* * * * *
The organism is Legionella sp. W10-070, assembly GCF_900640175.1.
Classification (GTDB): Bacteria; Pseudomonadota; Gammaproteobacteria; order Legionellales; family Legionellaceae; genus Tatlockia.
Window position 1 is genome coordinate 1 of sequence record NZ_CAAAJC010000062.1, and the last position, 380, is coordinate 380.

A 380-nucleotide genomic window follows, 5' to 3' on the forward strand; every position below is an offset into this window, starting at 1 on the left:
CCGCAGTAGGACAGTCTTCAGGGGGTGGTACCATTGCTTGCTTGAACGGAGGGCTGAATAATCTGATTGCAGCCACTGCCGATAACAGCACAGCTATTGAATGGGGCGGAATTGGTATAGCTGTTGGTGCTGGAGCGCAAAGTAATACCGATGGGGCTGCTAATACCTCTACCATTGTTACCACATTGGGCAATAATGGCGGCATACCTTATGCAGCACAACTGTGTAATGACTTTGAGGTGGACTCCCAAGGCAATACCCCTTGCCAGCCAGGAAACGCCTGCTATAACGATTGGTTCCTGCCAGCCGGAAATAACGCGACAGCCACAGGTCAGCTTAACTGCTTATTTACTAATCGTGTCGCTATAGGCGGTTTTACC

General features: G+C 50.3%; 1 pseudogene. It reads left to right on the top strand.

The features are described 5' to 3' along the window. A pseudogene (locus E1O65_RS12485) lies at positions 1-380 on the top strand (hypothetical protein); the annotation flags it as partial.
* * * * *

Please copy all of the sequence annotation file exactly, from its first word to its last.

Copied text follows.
The organism is Legionella sp. W10-070, assembly GCF_900640175.1.
Classification (GTDB): Bacteria; Pseudomonadota; Gammaproteobacteria; order Legionellales; family Legionellaceae; genus Tatlockia.
Window position 1 is genome coordinate 1 of sequence record NZ_CAAAJC010000062.1, and the last position, 380, is coordinate 380.

A 380-nucleotide genomic window follows, 5' to 3' on the forward strand; every position below is an offset into this window, starting at 1 on the left:
CCGCAGTAGGACAGTCTTCAGGGGGTGGTACCATTGCTTGCTTGAACGGAGGGCTGAATAATCTGATTGCAGCCACTGCCGATAACAGCACAGCTATTGAATGGGGCGGAATTGGTATAGCTGTTGGTGCTGGAGCGCAAAGTAATACCGATGGGGCTGCTAATACCTCTACCATTGTTACCACATTGGGCAATAATGGCGGCATACCTTATGCAGCACAACTGTGTAATGACTTTGAGGTGGACTCCCAAGGCAATACCCCTTGCCAGCCAGGAAACGCCTGCTATAACGATTGGTTCCTGCCAGCCGGAAATAACGCGACAGCCACAGGTCAGCTTAACTGCTTATTTACTAATCGTGTCGCTATAGGCGGTTTTACC

General features: G+C 50.3%; 1 pseudogene. It reads left to right on the top strand.

The features are described 5' to 3' along the window. A pseudogene (locus E1O65_RS12485) lies at positions 1-380 on the top strand (hypothetical protein); the annotation flags it as partial.